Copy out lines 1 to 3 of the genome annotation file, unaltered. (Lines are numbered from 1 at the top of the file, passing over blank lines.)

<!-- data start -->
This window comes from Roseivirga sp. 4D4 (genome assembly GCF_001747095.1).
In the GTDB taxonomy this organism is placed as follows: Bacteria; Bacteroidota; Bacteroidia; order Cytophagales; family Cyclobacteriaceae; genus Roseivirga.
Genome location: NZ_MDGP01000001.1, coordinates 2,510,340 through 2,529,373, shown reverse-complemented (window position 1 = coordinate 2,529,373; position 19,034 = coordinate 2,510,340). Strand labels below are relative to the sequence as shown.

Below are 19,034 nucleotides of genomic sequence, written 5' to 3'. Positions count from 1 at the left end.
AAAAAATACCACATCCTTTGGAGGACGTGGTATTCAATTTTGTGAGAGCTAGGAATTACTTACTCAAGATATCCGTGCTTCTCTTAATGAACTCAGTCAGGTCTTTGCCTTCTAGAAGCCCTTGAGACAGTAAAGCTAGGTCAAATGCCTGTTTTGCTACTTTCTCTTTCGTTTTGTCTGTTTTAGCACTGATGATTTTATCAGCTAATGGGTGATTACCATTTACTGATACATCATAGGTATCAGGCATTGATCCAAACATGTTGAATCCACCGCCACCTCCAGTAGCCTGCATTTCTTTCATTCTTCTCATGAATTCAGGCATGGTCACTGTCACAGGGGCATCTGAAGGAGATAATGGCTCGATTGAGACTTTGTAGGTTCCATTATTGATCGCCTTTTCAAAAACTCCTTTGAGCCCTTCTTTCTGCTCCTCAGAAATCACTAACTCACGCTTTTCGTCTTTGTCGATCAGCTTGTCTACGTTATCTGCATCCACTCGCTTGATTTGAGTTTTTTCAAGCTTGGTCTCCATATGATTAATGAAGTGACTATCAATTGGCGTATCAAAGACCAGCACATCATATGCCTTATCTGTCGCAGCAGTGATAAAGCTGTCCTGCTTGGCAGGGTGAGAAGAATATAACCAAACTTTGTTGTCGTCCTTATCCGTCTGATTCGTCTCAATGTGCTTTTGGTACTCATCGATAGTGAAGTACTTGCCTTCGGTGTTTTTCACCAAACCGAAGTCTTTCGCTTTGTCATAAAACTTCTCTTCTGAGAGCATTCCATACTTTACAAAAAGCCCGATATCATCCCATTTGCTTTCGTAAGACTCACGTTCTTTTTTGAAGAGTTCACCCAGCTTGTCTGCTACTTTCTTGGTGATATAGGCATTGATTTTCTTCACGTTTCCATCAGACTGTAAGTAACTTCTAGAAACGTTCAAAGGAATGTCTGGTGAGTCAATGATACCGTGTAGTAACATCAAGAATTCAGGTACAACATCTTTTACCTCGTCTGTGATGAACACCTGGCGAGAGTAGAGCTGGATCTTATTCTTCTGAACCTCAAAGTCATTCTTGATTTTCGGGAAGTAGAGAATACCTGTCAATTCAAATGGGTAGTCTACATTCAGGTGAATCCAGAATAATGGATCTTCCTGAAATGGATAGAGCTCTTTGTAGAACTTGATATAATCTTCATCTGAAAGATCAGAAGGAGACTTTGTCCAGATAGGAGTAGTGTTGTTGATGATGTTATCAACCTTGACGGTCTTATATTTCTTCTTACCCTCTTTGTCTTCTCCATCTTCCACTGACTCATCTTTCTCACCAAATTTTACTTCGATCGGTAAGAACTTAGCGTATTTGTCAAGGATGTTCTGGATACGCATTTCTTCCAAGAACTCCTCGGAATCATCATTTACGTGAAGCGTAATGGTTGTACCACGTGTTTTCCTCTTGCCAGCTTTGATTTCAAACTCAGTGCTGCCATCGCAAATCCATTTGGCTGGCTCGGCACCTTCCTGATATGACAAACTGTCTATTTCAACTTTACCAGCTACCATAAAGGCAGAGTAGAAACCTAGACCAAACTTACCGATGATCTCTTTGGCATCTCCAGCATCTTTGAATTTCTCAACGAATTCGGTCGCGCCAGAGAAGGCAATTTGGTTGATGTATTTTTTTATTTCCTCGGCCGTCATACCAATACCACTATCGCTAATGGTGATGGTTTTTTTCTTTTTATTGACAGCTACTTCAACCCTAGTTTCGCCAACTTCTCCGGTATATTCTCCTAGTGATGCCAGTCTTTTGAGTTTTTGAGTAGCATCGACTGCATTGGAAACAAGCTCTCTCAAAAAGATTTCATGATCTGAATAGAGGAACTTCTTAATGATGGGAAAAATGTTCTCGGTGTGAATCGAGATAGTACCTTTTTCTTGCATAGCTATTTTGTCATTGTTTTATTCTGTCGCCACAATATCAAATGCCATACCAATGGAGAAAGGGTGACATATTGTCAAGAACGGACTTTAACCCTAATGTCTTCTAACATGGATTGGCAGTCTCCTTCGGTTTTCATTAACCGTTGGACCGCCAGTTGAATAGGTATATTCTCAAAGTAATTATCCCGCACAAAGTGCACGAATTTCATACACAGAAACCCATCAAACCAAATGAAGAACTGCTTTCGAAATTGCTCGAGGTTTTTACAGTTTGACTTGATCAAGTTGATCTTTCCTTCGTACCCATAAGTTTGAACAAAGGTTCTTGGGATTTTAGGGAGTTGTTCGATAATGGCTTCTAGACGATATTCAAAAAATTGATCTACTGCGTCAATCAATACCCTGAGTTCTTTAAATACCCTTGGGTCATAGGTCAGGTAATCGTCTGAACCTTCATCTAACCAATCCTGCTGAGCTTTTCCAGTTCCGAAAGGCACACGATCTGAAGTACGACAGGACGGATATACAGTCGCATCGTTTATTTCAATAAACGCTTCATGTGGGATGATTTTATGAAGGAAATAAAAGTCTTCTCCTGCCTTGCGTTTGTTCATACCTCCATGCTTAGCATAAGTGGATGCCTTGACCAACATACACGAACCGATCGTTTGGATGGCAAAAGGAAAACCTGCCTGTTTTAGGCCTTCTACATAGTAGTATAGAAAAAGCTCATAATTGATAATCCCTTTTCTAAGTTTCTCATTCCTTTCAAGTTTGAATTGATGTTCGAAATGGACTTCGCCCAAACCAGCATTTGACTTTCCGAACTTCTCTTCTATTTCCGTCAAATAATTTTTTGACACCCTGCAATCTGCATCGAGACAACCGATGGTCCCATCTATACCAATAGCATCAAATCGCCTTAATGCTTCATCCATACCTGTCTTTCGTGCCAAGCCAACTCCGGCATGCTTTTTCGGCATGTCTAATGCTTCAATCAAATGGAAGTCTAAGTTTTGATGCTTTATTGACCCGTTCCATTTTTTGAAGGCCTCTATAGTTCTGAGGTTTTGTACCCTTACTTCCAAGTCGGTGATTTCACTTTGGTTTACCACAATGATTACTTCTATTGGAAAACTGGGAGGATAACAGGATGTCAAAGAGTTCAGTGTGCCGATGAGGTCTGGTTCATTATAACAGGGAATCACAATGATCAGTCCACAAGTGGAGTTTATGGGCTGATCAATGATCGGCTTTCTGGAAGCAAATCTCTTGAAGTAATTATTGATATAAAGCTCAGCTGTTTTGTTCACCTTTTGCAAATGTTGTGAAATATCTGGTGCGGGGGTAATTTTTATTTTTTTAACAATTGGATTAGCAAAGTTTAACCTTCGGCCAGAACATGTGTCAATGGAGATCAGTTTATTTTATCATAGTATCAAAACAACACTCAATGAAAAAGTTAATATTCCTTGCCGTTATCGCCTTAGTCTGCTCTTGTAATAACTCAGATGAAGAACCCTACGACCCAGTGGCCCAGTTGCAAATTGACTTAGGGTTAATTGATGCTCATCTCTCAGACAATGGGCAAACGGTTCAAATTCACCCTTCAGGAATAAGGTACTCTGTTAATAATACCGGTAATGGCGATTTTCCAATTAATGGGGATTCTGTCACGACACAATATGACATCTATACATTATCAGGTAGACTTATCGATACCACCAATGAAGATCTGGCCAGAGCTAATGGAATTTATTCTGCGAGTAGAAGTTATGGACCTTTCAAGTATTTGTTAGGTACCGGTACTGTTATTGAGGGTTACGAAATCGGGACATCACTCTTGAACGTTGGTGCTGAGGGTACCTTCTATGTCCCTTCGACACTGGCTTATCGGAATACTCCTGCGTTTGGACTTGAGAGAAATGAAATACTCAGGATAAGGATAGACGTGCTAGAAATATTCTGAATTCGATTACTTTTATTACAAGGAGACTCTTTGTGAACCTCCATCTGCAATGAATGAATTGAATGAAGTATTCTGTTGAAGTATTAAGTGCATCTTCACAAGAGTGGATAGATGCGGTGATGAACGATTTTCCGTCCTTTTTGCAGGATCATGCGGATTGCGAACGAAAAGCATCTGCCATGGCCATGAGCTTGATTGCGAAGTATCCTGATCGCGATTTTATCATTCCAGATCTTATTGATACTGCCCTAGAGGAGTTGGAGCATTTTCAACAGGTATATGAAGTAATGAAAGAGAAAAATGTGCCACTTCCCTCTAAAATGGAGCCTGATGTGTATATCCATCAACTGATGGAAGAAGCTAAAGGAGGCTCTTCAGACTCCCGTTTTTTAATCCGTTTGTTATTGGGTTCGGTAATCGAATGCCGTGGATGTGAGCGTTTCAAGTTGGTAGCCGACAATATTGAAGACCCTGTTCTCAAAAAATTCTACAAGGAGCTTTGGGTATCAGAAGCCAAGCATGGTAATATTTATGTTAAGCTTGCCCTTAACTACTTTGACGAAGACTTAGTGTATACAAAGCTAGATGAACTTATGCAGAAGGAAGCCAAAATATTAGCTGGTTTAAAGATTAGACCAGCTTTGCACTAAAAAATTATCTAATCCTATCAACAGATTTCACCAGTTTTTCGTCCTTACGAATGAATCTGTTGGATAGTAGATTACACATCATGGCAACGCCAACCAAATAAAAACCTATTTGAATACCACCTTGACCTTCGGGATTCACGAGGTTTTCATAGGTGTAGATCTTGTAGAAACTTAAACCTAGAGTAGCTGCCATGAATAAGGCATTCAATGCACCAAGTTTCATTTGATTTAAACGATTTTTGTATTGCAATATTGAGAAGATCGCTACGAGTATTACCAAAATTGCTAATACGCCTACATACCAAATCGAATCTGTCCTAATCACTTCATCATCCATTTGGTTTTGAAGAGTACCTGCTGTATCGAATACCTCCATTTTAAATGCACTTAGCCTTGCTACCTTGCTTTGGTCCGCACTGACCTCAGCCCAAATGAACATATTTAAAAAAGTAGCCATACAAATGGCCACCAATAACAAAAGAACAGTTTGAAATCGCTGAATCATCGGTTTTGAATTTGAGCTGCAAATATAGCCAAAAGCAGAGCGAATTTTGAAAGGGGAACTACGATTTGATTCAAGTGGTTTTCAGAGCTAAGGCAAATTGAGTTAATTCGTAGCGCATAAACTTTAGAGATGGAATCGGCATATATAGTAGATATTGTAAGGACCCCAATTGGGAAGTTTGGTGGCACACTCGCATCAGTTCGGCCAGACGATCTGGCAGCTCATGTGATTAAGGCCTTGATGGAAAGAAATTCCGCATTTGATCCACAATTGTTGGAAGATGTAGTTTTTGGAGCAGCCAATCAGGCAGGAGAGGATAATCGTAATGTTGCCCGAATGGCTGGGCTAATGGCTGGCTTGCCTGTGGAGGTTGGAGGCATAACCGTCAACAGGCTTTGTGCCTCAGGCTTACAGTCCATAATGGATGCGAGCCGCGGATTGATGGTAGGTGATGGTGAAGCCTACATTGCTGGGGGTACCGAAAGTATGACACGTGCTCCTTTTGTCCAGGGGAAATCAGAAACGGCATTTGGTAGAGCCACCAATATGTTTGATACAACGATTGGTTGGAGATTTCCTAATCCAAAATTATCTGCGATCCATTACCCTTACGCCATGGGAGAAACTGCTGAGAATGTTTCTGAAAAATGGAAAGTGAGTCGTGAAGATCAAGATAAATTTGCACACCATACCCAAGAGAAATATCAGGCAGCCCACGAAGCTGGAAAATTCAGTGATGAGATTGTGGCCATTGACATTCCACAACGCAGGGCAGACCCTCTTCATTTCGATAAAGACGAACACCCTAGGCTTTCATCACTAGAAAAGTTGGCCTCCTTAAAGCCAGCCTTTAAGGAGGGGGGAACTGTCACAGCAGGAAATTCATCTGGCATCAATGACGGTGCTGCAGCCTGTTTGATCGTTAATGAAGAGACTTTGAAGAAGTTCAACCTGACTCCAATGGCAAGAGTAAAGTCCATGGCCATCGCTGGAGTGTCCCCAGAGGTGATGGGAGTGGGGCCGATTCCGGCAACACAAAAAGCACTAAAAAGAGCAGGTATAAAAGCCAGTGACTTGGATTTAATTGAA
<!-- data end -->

This window comes from Roseivirga sp. 4D4 (genome assembly GCF_001747095.1).
In the GTDB taxonomy this organism is placed as follows: Bacteria; Bacteroidota; Bacteroidia; order Cytophagales; family Cyclobacteriaceae; genus Roseivirga.
Genome location: NZ_MDGP01000001.1, coordinates 2,510,340 through 2,529,373, shown reverse-complemented (window position 1 = coordinate 2,529,373; position 19,034 = coordinate 2,510,340). Strand labels below are relative to the sequence as shown.